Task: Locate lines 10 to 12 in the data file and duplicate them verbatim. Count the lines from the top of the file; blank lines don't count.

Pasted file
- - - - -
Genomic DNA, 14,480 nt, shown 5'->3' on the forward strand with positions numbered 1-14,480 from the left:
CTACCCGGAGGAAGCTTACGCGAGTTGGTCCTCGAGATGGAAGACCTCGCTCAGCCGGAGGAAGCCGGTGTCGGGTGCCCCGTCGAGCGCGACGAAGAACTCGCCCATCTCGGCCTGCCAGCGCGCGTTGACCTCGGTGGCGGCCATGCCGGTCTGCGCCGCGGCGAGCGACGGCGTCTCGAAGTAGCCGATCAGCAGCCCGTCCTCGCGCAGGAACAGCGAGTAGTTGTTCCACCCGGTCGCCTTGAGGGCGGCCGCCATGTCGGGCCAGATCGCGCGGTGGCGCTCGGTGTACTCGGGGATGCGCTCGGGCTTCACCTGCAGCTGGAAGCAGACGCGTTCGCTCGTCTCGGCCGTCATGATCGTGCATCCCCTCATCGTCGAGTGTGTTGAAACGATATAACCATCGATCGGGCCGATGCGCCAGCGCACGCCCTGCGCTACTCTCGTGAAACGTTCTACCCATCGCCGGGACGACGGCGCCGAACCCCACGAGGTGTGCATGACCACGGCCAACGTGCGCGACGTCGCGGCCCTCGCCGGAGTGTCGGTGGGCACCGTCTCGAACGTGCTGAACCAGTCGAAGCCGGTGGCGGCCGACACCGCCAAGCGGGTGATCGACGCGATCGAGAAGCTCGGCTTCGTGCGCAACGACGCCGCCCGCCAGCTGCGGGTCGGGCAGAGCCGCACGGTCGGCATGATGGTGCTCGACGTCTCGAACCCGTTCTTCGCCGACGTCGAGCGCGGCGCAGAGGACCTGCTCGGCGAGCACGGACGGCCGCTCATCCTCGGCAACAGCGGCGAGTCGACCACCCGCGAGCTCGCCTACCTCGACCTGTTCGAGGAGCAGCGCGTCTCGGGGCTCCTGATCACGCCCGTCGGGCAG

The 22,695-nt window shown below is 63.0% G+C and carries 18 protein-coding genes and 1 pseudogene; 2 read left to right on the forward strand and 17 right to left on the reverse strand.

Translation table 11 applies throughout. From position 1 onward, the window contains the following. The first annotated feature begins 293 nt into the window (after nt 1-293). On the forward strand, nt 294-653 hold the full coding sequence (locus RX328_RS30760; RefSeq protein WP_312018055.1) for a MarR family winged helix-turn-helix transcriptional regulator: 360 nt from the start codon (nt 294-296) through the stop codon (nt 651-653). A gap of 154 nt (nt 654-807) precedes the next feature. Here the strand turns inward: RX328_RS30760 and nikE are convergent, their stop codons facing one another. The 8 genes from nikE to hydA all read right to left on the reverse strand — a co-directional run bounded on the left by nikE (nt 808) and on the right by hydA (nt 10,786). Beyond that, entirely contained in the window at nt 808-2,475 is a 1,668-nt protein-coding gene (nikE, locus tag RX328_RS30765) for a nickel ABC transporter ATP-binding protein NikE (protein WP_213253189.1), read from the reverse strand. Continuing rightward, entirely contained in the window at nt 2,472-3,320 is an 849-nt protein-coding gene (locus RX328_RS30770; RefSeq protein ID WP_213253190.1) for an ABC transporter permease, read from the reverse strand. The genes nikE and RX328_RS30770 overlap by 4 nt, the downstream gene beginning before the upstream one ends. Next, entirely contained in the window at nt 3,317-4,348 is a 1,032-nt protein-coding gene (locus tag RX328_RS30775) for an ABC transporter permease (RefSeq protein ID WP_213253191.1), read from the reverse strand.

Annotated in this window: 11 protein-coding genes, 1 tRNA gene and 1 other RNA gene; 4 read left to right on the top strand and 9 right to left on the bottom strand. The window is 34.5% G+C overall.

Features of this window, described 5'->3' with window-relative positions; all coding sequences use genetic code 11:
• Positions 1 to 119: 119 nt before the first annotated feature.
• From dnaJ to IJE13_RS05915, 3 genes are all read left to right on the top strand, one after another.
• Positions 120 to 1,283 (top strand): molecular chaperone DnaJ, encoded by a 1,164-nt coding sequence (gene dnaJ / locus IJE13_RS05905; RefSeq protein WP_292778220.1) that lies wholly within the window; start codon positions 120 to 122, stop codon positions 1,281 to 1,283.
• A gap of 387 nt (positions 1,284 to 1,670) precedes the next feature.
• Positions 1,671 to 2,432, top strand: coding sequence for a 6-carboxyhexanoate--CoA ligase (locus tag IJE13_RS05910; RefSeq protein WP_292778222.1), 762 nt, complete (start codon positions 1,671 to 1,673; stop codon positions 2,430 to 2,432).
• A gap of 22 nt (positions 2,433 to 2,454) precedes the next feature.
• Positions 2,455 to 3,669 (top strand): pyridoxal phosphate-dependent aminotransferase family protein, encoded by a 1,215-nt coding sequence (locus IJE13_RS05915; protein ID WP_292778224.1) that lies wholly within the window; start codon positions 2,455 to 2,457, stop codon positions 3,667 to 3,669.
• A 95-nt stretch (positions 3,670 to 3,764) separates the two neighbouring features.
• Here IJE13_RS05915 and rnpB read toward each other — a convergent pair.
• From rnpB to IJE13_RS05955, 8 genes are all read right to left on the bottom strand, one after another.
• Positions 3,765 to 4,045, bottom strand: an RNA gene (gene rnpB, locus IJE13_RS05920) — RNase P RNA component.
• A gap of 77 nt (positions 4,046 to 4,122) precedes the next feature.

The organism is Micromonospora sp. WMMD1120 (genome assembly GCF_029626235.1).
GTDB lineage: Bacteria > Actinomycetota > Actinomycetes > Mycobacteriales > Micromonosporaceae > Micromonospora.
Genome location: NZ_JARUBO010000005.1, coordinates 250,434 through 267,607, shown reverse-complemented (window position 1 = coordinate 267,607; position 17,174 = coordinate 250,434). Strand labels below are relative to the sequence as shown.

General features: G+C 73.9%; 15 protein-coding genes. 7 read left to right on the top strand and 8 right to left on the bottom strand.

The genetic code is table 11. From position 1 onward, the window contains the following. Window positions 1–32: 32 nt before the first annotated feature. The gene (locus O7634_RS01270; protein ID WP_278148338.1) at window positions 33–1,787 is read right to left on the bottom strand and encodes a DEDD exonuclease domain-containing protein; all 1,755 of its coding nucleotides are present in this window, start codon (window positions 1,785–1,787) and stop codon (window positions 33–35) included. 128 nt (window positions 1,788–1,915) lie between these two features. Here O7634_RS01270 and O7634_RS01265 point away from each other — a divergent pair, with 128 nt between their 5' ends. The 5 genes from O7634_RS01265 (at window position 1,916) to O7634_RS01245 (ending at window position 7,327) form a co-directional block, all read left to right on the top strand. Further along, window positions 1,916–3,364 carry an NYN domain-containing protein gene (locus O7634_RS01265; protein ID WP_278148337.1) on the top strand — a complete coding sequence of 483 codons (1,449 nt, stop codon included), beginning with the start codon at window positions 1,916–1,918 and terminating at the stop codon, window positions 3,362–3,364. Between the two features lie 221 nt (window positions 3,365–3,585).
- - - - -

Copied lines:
• A gap of 387 nt (positions 1,284 to 1,670) precedes the next feature.
• Positions 1,671 to 2,432, top strand: coding sequence for a 6-carboxyhexanoate--CoA ligase (locus tag IJE13_RS05910; RefSeq protein WP_292778222.1), 762 nt, complete (start codon positions 1,671 to 1,673; stop codon positions 2,430 to 2,432).
• A gap of 22 nt (positions 2,433 to 2,454) precedes the next feature.